"The monks praise and glorify their God: songs and chants are created along the way which are simply beautiful and stand the test of time” Abbot em. Dr. Burkhard Ellegast OSB
While relatively little is known about the practicing of music in Melk abbey before 1700, a rich musical life blossomed, especially in the second half of the 18th century. Numerous works were performed: not only church music as part of the liturgy, but also new arrangements of operas for string quartets, oratories or small musical comedies as school productions. The necessary scores were mostly preserved and form the basis of the music archive.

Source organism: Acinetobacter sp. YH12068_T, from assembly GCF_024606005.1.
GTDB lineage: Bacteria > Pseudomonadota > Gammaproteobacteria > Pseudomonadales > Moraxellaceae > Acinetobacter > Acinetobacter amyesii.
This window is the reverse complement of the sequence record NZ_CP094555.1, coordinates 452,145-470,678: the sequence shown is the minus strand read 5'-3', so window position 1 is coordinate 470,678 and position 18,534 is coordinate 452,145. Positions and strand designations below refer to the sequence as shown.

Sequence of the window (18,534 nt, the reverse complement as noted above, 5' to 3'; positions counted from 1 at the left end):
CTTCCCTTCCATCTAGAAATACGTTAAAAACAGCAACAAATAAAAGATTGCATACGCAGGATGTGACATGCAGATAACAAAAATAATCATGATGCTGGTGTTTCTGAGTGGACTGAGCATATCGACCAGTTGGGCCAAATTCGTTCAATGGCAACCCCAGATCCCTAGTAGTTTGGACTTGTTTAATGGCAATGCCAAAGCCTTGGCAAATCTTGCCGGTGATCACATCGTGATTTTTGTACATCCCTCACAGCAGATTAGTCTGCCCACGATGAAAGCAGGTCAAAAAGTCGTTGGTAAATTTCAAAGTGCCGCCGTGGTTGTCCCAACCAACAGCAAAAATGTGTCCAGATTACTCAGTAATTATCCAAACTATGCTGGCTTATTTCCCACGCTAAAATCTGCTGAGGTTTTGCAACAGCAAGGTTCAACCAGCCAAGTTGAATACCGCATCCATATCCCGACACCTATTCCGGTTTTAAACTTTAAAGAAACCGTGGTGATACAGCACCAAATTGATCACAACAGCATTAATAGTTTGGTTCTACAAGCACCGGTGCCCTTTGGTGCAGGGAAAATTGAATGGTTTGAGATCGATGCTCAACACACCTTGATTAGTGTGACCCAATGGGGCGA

In addition to that, numerous Benedictine monks from Melk were composers and maintained good contacts with the music scene of the Viennese Classic and later the Biedermeier. Often they collected sheet music and further contributed to the archive. Among them were P. Robert Kimmerling (1737-1799) who studied composition under Joseph Haydn, or Abbé Maximilian Stadler (1748-1833) who was acquainted with Mozart and later became a welcome guest in different musical circles in Vienna during the Biedermeier era. An extremely interesting addition to the collection was the estate of P. Robert Stipa (1785-1850) who copied cadences of Beethoven’s handwriting and whose collection of several hundreds of compositions have survived nearly intact in the music archive.
Today Melk abbey’s music archive includes about 10.000 objects, among them roughly 4.000 manuscripts and over 50 musical instruments.